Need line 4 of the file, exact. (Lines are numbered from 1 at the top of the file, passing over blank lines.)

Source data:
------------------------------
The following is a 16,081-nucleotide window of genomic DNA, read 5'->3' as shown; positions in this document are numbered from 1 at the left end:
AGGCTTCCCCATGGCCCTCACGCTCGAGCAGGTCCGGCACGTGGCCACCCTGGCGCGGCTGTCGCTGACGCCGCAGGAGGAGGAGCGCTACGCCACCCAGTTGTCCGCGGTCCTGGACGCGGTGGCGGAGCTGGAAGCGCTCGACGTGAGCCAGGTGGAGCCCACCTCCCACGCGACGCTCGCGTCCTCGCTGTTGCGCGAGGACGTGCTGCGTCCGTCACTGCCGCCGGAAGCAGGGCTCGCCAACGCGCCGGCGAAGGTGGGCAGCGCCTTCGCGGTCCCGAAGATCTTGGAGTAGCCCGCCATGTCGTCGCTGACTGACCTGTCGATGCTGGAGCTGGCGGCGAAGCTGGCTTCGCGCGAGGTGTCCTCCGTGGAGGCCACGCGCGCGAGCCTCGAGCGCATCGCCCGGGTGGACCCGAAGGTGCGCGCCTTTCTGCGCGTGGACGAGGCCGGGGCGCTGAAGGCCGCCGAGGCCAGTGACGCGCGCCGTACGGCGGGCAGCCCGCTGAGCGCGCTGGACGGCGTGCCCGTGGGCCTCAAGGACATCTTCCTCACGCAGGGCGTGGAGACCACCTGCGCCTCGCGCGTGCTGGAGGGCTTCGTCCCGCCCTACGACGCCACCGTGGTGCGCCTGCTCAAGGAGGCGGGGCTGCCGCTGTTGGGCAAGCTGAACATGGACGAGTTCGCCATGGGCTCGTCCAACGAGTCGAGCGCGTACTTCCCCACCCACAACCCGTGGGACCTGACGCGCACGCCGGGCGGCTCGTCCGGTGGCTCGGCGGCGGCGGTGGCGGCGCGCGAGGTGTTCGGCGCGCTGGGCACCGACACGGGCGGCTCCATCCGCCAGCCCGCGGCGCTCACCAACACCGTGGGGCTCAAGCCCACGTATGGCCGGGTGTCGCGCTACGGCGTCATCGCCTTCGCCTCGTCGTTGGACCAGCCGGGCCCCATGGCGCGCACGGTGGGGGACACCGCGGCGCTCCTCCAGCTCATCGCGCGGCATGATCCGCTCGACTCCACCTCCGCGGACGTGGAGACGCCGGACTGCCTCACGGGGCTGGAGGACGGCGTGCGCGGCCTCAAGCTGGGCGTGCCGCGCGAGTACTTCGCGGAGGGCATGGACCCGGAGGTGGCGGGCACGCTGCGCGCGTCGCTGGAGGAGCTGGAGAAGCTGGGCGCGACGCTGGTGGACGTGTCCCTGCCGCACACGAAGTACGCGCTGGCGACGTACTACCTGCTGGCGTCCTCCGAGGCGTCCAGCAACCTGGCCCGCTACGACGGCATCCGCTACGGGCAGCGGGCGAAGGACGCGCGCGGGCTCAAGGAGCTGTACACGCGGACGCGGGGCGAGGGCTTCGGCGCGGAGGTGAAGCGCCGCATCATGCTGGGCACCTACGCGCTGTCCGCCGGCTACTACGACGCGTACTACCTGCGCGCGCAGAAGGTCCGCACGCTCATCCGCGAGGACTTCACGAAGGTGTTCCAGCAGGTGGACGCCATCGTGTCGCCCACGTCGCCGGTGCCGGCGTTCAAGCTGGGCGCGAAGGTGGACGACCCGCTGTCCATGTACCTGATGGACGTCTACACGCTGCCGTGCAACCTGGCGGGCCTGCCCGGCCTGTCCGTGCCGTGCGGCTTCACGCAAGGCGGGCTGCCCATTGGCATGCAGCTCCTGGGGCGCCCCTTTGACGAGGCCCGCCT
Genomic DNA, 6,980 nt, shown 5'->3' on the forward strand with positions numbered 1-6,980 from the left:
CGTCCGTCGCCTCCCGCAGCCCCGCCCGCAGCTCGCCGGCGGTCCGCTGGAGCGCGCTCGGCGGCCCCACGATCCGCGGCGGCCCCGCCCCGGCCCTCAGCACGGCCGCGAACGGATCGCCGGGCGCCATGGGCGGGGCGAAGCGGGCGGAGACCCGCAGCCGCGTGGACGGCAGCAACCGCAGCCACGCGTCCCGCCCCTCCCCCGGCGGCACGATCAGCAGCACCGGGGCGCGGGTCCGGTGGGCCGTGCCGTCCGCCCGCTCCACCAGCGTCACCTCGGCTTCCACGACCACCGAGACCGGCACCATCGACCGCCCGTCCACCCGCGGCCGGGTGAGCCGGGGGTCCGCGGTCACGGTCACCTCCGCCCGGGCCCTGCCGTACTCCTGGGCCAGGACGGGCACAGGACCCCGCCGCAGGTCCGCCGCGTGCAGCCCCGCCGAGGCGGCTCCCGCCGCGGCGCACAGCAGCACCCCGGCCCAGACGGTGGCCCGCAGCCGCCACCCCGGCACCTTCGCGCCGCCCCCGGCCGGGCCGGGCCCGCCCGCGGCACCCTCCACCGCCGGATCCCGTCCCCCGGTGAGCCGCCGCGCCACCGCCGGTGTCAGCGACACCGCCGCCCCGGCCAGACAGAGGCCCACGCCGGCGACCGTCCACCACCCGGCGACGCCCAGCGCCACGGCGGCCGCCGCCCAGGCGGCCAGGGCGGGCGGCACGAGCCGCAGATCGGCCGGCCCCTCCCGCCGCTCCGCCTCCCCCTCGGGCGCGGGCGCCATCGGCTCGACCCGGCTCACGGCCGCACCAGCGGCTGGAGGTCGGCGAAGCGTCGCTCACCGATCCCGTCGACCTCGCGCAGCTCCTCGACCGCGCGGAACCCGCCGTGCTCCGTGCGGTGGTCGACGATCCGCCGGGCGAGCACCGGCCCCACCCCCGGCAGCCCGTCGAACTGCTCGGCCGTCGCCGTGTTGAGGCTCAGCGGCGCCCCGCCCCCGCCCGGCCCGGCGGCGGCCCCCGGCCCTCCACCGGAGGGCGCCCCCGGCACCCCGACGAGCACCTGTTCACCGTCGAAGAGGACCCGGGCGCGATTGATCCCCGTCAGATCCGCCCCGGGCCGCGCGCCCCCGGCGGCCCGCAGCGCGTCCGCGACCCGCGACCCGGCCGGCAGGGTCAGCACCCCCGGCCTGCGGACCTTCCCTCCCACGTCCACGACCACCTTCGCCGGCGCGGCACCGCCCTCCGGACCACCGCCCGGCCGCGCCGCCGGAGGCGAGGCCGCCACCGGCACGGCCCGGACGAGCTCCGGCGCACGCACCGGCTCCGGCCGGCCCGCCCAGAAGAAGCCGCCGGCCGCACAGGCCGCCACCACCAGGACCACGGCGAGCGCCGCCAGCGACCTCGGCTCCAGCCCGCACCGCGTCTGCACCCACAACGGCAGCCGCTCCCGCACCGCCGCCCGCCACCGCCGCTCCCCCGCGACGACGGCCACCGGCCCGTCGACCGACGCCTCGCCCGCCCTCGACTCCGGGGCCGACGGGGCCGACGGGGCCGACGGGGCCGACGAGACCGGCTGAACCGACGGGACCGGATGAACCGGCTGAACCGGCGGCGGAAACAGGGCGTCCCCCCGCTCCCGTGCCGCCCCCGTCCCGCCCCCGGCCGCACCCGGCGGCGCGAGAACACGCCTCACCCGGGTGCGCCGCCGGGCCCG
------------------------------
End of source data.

CGTCCGTCGCCTCCCGCAGCCCCGCCCGCAGCTCGCCGGCGGTCCGCTGGAGCGCGCTCGGCGGCCCCACGATCCGCGGCGGCCCCGCCCCGGCCCTCAGCACGGCCGCGAACGGATCGCCGGGCGCCATGGGCGGGGCGAAGCGGGCGGAGACCCGCAGCCGCGTGGACGGCAGCAACCGCAGCCACGCGTCCCGCCCCTCCCCCGGCGGCACGATCAGCAGCACCGGGGCGCGGGTCCGGTGGGCCGTGCCGTCCGCCCGCTCCACCAGCGTCACCTCGGCTTCCACGACCACCGAGACCGGCACCATCGACCGCCCGTCCACCCGCGGCCGGGTGAGCCGGGGGTCCGCGGTCACGGTCACCTCCGCCCGGGCCCTGCCGTACTCCTGGGCCAGGACGGGCACAGGACCCCGCCGCAGGTCCGCCGCGTGCAGCCCCGCCGAGGCGGCTCCCGCCGCGGCGCACAGCAGCACCCCGGCCCAGACGGTGGCCCGCAGCCGCCACCCCGGCACCTTCGCGCCGCCCCCGGCCGGGCCGGGCCCGCCCGCGGCACCCTCCACCGCCGGATCCCGTCCCCCGGTGAGCCGCCGCGCCACCGCCGGTGTCAGCGACACCGCCGCCCCGGCCAGACAGAGGCCCACGCCGGCGACCGTCCACCACCCGGCGACGCCCAGCGCCACGGCGGCCGCCGCCCAGGCGGCCAGGGCGGGCGGCACGAGCCGCAGATCGGCCGGCCCCTCCCGCCGCTCCGCCTCCCCCTCGGGCGCGGGCGCCATCGGCTCGACCCGGCTCACGGCCGCACCAGCGGCTGGAGGTCGGCGAAGCGTCGCTCACCGATCCCGTCGACCTCGCGCAGCTCCTCGACCGCGCGGAACCCGCCGTGCTCCGTGCGGTGGTCGACGATCCGCCGGGCGAGCACCGGCCCCACCCCCGGCAGCCCGTCGAACTGCTCGGCCGTCGCCGTGTTGAGGCTCAGCGGCGCCCCGCCCCCGCCCGGCCCGGCGGCGGCCCCCGGCCCTCCACCGGAGGGCGCCCCCGGCACCCCGACGAGCACCTGTTCACCGTCGAAGAGGACCCGGGCGCGATTGATCCCCGTCAGATCCGCCCCGGGCCGCGCGCCCCCGGCGGCCCGCAGCGCGTCCGCGACCCGCGACCCGGCCGGCAGGGTCAGCACCCCCGGCCTGCGGACCTTCCCTCCCACGTCCACGACCACCTTCGCCGGCGCGGCACCGCCCTCCGGACCACCGCCCGGCCGCGCCGCCGGAGGCGAGGCCGCCACCGGCACGGCCCGGACGAGCTCCGGCGCACGCACCGGCTCCGGCCGGCCCGCCCAGAAGAAGCCGCCGGCCGCACAGGCCGCCACCACCAGGACCACGGCGAGCGCCGCCAGCGACCTCGGCTCCAGCCCGCACCGCGTCTGCACCCACAACGGCAGCCGCTCCCGCACCGCCGCCCGCCACCGCCGCTCCCCCGCGACGACGGCCACCGGCCCGTCGACCGACGCCTCGCCCGCCCTCGACTCCGGGGCCGACGGGGCCGACGGGGCCGACGGGGCCGACGAGACCGGCTGAACCGACGGGACCGGATGAACCGGCTGAACCGGCGGCGGAAACAGGGCGTCCCCCCGCTCCCGTGCCGCCCCCGTCCCGCCCCCGGCCGCACCCGGCGGCGCGAGAACACGCCTCACCCGGGTGCGCCGCCGGGCCCG